Firestarter

Kindling 1.8

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Kindling 1.8

August 16th 2014 – Molly

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The obsidian knife and the promise of tax-free money had gotten me to start talking, but Wrath actually wasn’t a half bad listener. I spoke uninterrupted for almost an hour. The car hummed along, I could feel us take the occasional turn, but for the life of me I couldn’t have told you what direction we were headed. It was actually kinda nice to tell someone about everything that had happened in the past few days. Wrath was still scary, but he really wasn’t actually all that threatening. He radiated confidence and power, and gave orders like he expected them to be followed, but he was almost hard to take seriously. He didn’t have the threatening demeanor and gravitas I’d come to associate with powerful people. He barely interjected until I got to the part where we landed in Atlanta. Then he was all questions. Wrath seemed to want to know everything shy of what color of socks I was wearing.

The incessant questions dragged on until I got to the fight bargain with Ruin. Then the criticisms started.

“Why the hell did you jump out the window? You had to know he’d just follow you onto the tarmac?” Wrath asked.

“I didn’t really have anywhere else to go, the fire escape was blocked by the crowd!”

“You could have just run through security and headed to a corridor with a lower ceiling. Even an iron golem would have been slowed down by needing to continually plow through structural steel. And seriously? Making a spur of the moment bargain with a demon you didn’t bind? I probably should just kill you right now, it’d probably be a kinder fate.”

“I didn’t exactly have a plethora of choices. How about next time you try fighting off the major demon?” I retorted.

“Been there, done that, got the T-shirt. I handled it with much more panache than you by the way, no broken bones or idiotic deals.” Wrath replied.

“Really? I find that hard to believe.”

“Yep, I also didn’t accidentally level an airport and get hundreds of people killed. I wonder how you’re going to explain that one to the Association.” Fuck. I hadn’t really thought about that.

“I’m sure there are provisions for self-defense against a demon. It’s not like the association can completely throw me under the bus, I’m the one who was just attacked by a demon.” I said.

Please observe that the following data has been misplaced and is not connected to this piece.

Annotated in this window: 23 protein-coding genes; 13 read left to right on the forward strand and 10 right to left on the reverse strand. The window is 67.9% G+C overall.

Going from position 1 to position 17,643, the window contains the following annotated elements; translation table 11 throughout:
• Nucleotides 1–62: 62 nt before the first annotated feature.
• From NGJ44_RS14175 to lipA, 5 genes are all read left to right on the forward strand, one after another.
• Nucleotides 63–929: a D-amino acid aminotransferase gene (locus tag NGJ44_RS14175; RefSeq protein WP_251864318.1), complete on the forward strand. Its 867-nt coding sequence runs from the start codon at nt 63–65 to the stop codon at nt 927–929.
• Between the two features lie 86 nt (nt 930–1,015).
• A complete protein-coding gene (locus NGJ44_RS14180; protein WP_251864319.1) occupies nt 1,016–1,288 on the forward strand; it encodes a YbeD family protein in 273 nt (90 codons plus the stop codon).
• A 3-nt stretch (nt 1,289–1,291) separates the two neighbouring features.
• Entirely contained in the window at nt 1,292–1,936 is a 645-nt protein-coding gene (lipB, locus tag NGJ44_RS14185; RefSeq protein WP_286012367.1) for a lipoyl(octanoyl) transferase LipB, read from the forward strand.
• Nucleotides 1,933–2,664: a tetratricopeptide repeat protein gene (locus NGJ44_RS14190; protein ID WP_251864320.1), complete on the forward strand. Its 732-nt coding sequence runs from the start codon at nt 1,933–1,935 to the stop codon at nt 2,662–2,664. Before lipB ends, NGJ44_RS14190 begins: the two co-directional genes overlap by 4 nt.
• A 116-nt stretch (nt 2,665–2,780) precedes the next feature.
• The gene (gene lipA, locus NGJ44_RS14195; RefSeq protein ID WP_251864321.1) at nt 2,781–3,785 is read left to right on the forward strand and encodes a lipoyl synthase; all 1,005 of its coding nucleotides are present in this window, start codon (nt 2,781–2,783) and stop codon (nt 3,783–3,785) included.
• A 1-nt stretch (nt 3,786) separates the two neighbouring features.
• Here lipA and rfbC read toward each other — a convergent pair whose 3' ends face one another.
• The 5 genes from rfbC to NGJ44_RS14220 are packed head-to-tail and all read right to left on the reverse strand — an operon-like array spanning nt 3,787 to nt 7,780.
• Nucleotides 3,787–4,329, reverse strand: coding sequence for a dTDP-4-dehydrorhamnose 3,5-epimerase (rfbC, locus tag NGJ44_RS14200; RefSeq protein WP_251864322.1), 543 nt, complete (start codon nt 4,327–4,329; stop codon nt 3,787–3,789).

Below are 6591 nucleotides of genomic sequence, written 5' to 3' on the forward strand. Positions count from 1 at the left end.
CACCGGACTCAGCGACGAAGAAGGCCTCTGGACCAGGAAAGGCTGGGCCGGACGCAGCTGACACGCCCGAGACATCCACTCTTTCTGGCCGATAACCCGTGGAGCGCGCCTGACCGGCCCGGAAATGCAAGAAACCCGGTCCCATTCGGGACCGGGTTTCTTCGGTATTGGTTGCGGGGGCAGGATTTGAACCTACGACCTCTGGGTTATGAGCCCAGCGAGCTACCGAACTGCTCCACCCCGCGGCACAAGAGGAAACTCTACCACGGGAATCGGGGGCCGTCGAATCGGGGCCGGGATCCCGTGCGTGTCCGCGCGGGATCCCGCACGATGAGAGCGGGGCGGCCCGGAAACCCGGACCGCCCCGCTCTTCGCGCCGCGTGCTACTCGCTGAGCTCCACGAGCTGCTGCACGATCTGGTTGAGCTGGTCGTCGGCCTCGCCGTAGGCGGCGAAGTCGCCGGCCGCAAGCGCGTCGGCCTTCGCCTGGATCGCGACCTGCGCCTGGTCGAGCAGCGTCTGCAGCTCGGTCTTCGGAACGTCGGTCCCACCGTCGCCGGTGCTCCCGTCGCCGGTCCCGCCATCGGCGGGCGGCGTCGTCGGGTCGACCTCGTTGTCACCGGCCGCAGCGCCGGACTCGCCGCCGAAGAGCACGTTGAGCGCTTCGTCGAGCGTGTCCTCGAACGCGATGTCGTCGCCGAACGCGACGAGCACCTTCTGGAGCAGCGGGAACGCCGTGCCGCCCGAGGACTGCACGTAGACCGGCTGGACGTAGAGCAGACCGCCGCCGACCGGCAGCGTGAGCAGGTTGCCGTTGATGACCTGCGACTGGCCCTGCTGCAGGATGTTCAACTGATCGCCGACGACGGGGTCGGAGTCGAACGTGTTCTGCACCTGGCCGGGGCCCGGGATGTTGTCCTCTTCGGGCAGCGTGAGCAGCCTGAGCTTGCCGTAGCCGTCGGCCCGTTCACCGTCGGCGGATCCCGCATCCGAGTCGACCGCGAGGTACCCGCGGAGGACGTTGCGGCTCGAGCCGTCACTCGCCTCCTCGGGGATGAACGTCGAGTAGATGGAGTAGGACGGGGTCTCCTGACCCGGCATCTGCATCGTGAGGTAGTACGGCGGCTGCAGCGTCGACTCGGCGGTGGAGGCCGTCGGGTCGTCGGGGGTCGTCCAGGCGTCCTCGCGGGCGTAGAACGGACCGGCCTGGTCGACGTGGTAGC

“Molly dear, I’m pretty sure those provisions you’re talking about call for you to be given over to the custody of the Holy Church. And you’re not going to be considered a victim, technically you’re a warlock now. After all, you did make a formal bargain with a demon.”

Wrath sat quietly for a moment to let me think about that. Technically, he was right. It’s not like I summoned the demon, or made a true offering or pact, but trading an object for assistance was technically a bargain. Oh dear. If that ever got out, I definitely wouldn’t be making it to my eighteenth birthday. Warlocks and diabolists have a very short life expectancy, and that’s not just because they traffic in primordial evils. Talking to Wrath might not have been the best idea I’d ever had, I’d just handed him incredible blackmail material. And he still held that long obsidian knife, idly flipping it between his fingers. Just looking at it made me shiver. I considered taking a peek with the sight, it would certainly give me a better idea of exactly what I was up against. But that knife… Looking closely at something with an aura that dark could potentially leave me a gibbering wreck. It wasn’t worth the risk yet. Of course, if he actually decided to use it on me, I probably wouldn’t have time to give it a proper examination.

“Do you know where that slavic bozo you made a deal with ranks in the hierarchy of his choir?” Wrath asked.

“Uh… Not exactly… But he tore that golem apart, he’s clearly not small fries.”

Wrath snorted. “An imp, hell, even a mane, would be more than small fries dear. And probably more than you could handle besides.”